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Tribunal rules that GCHQ mass surveillance is not illegal

Posted by on December 6, 2014.

When British jurisprudence is caught between a rock (the wishes of government) and a hard place (the law), it resorts to some wonderful contortions to escape. The rock is immovable; but luckily the law is malleable — and with one deft twist the beaks are free.

Privacy International (PI) and others had sought a ruling from the Investigatory Powers Tribunal that GCHQ’s mass surveillance (Tempora) is illegal. This would be a test for the beaks. It is obviously illegal — but the entire British Honours System is at stake here. If the beaks failed to reconcile the rock and hard place, their future involvement in the Honours System would be undone. Fail it they dare not and fail it they did not.

The problem is that the British government’s response to accusations on intelligence activity is to ignore it with the phrase, ‘we neither admit nor deny anything’. That makes their operations secret. But to be legal, they have to be public. Therefore, without the beaks’ legal contortions, GCHQ’s mass surveillance is automatically illegal.

But — and can you believe this — Edward Snowden’s revelations sort of made GCHQ’s practices public. It’s still not quite enough, so the beaks went further and invented a new legal term: “signposted”. The intelligence agencies practices no longer have to be made public — just sufficiently signposted. Snowden’s exposure of GCHQ’s illegal behaviour ultimately signposted that behaviour enough to make it legal.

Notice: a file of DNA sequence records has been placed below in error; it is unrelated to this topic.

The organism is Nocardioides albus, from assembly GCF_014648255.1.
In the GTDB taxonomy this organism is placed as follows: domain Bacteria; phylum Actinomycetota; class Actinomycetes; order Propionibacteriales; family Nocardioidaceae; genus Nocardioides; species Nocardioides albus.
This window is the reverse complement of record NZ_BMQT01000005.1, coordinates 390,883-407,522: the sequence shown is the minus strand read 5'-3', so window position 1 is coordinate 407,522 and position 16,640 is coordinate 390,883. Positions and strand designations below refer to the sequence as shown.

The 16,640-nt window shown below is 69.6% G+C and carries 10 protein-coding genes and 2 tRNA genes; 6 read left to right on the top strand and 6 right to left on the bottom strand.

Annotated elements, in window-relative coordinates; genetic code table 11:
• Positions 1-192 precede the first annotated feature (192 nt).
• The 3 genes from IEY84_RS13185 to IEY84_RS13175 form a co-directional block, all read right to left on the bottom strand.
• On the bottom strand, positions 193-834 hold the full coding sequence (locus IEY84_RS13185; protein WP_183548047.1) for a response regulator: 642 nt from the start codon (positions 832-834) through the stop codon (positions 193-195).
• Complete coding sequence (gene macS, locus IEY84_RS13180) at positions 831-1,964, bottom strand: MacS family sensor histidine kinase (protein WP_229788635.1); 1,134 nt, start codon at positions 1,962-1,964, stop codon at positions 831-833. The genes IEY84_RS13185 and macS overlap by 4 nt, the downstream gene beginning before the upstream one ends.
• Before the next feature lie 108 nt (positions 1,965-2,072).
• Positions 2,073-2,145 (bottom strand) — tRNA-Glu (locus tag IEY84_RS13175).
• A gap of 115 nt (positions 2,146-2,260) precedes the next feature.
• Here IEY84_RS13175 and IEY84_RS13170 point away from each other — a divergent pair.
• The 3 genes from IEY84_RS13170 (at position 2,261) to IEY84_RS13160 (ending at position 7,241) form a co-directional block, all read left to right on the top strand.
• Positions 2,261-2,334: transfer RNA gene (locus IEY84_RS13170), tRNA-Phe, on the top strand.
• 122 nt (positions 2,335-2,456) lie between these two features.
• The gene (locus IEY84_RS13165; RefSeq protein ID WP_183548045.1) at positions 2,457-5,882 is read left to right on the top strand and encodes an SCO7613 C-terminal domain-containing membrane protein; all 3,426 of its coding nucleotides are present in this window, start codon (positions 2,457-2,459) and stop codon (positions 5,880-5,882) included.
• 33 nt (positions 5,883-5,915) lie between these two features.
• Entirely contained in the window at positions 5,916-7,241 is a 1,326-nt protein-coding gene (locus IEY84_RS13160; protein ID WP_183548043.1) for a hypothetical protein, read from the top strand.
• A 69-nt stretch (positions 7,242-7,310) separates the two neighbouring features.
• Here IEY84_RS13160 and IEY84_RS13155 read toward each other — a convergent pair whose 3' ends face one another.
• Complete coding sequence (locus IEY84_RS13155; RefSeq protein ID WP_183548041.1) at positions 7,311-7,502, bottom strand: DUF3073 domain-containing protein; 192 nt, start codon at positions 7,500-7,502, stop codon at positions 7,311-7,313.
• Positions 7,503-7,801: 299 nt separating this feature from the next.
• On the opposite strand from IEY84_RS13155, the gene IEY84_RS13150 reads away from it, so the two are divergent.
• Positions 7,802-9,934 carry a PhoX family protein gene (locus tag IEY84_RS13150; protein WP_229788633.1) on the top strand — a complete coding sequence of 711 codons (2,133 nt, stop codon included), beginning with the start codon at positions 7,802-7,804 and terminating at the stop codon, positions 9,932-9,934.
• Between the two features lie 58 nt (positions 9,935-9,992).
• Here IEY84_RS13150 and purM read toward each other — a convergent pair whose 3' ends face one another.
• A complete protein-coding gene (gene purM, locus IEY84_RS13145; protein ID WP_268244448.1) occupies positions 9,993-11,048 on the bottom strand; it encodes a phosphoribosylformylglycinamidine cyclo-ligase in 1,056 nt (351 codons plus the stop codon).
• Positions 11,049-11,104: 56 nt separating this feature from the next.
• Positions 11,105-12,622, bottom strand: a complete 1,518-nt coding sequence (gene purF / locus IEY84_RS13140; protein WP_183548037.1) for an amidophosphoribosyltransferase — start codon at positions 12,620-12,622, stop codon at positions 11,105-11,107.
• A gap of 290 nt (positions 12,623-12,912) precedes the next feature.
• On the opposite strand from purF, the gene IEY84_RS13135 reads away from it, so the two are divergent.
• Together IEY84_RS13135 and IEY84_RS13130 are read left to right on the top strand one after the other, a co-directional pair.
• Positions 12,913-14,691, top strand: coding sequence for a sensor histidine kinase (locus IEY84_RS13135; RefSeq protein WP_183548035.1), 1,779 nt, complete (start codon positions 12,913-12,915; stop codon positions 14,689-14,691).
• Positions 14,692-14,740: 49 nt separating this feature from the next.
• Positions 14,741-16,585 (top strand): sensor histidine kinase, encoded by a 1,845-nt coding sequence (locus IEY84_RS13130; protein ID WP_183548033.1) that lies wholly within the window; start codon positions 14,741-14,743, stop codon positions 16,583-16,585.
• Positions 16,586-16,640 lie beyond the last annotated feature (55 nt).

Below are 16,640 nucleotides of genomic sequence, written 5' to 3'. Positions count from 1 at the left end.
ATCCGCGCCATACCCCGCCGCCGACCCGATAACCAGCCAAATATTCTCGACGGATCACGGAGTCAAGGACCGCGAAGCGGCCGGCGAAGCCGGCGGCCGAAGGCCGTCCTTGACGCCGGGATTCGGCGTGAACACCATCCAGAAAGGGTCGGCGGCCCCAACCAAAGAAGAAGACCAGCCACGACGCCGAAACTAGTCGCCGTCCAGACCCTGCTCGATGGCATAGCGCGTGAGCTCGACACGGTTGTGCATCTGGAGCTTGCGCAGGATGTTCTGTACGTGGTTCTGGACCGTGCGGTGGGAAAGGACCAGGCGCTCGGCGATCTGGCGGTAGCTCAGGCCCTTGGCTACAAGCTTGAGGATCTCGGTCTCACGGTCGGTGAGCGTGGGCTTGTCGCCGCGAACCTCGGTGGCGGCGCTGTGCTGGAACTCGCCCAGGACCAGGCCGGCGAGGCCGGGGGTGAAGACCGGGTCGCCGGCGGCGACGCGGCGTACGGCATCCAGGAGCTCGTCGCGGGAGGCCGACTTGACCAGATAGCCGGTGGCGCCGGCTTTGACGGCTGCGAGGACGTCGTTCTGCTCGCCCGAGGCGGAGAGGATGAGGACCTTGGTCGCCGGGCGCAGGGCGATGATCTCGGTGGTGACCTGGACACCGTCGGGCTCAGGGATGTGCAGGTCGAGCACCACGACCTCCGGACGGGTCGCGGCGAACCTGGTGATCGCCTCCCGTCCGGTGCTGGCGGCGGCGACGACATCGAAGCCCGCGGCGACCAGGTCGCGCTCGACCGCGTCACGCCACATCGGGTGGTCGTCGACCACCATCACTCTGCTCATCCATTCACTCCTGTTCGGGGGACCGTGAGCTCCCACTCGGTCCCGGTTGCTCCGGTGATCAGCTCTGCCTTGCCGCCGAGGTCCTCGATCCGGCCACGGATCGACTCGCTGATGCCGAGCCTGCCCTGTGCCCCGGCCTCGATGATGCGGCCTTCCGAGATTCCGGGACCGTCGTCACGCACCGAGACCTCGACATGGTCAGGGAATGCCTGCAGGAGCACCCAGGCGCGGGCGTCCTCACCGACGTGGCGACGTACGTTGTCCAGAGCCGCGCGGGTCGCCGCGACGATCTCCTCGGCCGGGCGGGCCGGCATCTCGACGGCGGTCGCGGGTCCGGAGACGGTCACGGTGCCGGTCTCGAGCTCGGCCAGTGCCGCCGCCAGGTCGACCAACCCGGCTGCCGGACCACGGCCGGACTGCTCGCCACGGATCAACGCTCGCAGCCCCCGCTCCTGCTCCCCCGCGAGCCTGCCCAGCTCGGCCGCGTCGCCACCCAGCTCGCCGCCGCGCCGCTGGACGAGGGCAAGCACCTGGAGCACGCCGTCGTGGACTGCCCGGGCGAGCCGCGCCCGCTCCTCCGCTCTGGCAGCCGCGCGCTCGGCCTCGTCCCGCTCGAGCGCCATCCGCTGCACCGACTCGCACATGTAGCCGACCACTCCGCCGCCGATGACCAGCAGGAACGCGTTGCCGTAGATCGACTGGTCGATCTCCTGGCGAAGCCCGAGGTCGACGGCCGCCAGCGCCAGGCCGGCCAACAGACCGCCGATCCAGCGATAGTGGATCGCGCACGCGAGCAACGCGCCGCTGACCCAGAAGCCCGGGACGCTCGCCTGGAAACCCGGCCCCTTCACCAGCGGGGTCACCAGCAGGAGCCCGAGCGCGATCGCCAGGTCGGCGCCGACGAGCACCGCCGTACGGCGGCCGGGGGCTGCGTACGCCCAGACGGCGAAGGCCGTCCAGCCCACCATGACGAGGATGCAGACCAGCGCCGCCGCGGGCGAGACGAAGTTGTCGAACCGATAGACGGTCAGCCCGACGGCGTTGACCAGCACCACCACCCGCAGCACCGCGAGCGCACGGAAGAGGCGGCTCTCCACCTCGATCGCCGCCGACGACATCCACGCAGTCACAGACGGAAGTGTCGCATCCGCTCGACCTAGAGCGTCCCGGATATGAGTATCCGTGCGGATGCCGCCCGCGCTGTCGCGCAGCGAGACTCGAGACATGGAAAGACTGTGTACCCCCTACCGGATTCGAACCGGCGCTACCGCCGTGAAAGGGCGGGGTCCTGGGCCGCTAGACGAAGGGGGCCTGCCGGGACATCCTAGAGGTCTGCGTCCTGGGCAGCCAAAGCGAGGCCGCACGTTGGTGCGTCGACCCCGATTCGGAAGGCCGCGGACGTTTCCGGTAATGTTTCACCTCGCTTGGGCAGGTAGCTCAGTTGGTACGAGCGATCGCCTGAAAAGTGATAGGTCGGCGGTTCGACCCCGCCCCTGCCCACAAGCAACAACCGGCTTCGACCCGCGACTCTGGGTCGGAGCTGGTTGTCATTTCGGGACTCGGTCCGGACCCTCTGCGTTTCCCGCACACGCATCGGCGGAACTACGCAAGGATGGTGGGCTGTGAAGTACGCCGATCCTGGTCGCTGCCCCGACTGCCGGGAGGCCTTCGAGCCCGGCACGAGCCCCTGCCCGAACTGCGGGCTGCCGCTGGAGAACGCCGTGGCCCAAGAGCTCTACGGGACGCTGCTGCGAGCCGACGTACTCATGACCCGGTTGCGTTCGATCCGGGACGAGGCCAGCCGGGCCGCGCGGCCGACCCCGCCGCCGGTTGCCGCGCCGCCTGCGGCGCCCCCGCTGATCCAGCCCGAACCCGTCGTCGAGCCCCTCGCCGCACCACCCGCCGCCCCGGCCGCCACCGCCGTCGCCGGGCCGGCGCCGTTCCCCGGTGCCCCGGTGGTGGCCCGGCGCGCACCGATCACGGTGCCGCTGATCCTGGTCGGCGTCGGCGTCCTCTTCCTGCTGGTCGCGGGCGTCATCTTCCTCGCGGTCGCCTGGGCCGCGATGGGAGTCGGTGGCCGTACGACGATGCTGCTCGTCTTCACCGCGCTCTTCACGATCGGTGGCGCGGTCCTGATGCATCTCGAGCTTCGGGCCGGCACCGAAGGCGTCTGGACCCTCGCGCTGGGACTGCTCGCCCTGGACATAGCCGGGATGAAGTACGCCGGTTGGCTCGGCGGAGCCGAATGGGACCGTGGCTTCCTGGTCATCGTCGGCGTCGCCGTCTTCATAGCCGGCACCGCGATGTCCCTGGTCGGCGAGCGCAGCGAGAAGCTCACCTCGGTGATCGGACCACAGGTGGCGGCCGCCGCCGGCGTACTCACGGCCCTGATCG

We consider that what is required is a sufficient signposting of the rules or arrangements insofar as they are not disclosed.
Investigatory Powers Tribunal ruling on Tempora

Before today, ‘signposting’ has not been a legal term.

signpost legal term -- no!

Laws, like rules, are made to be bent — but only by the judges

Now it is. Job done and the Honours System preserved.

In reality, this was never going to be an important hearing. Privacy International always knew that the IPT would find in favour of the government. It is merely a necessary step: before PI can take the matter to the European Court, it has to exhaust national options. This it has done and will now move to the less Brit-friendly European Court. Now it will be a race — can PI get a European ruling before Cameron removes Britain from the EC’s jurisdiction?

see also: Privacy International’s new complaint against GCHQ is like pissing in the wind (BTW, we told you so).


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